Made with raw and whole goat’s milk, this cheese is sold in puck or cylindrical shapes and is stepped in tradition. Some 14th-century sources refer to a farmer from Selles who suggested that her mother used to make it before her. It is put in moulds by hand and then removed and coated in charcoal and salt. Traditionally, the cheesemakers used burnt vine shoots. It considered to be ready for eating after 10 days of ripening. Its rind acquires bluish mould as the weeks go by, imbuing the cheese with well-developed goat flavours. Selles-sur-Cher owes the diversity of its flavours to the 400 plant species identified in its production region, which lies at the intersection of Touraine, Le Berry and La Sologne. Tasting tip: the best time to eat it is after about 20 days of ripening!

  • chevre
    Goat’s milk
  • AOP
  • thermometre
    Raw milk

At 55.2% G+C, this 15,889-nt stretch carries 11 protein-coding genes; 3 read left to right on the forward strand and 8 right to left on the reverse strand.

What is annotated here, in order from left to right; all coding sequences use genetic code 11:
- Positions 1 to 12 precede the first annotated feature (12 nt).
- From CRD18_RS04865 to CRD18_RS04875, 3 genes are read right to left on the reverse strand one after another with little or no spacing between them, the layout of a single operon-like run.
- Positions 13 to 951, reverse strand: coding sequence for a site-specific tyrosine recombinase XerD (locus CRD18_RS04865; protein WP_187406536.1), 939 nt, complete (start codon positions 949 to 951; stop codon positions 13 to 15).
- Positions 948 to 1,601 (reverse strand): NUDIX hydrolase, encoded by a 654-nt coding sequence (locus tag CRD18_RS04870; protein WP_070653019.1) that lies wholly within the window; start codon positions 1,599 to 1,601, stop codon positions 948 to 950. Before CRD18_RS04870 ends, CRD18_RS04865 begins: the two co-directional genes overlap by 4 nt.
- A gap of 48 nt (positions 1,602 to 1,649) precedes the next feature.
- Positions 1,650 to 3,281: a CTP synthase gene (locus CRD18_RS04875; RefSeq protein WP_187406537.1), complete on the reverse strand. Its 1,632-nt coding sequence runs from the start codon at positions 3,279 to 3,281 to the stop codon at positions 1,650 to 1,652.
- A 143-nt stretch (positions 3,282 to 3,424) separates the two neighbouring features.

• fromages
    Goats and brousses
Key figures
  • 40 Milk producers
  • 18 |Farmhouse producers
  • 4 Production plants
  • 4 Maturing plants
  • 1 066 Tons marketed in 2020

Our tasting tips

La découpe du Selles-sur-Cher


Cut wedges outwards from the middle of the cheese.

Pains à déguster avec le Selles-sur-Cher


Seeded baguette
Vienna bread
Traditional baguette
Fruit bread

Accords gourmands

Food pairings

Alcohol abuse is harmful to your health.
Drink in moderation.

Selles-sur-Cher pairs nicely with white and red wines from its region, whether from the Loire valley or the Coteaux du Cher: Cheverny (red) or Chenin de Touraine.


Organoleptic characteristics


Selles-sur-Cher stands out for its puck shape and its natural rind, which is grey and ashen.



It has a fresh, yielding and slightly pasty texture. Delicately earthy and smooth when it is young, it becomes firm, tight and sleek as it ripens.



It has a slightly acidic and sweet taste when young, then gets more salty and goat flavours on the rind and hazelnut in the paste become more pronounced with ripening.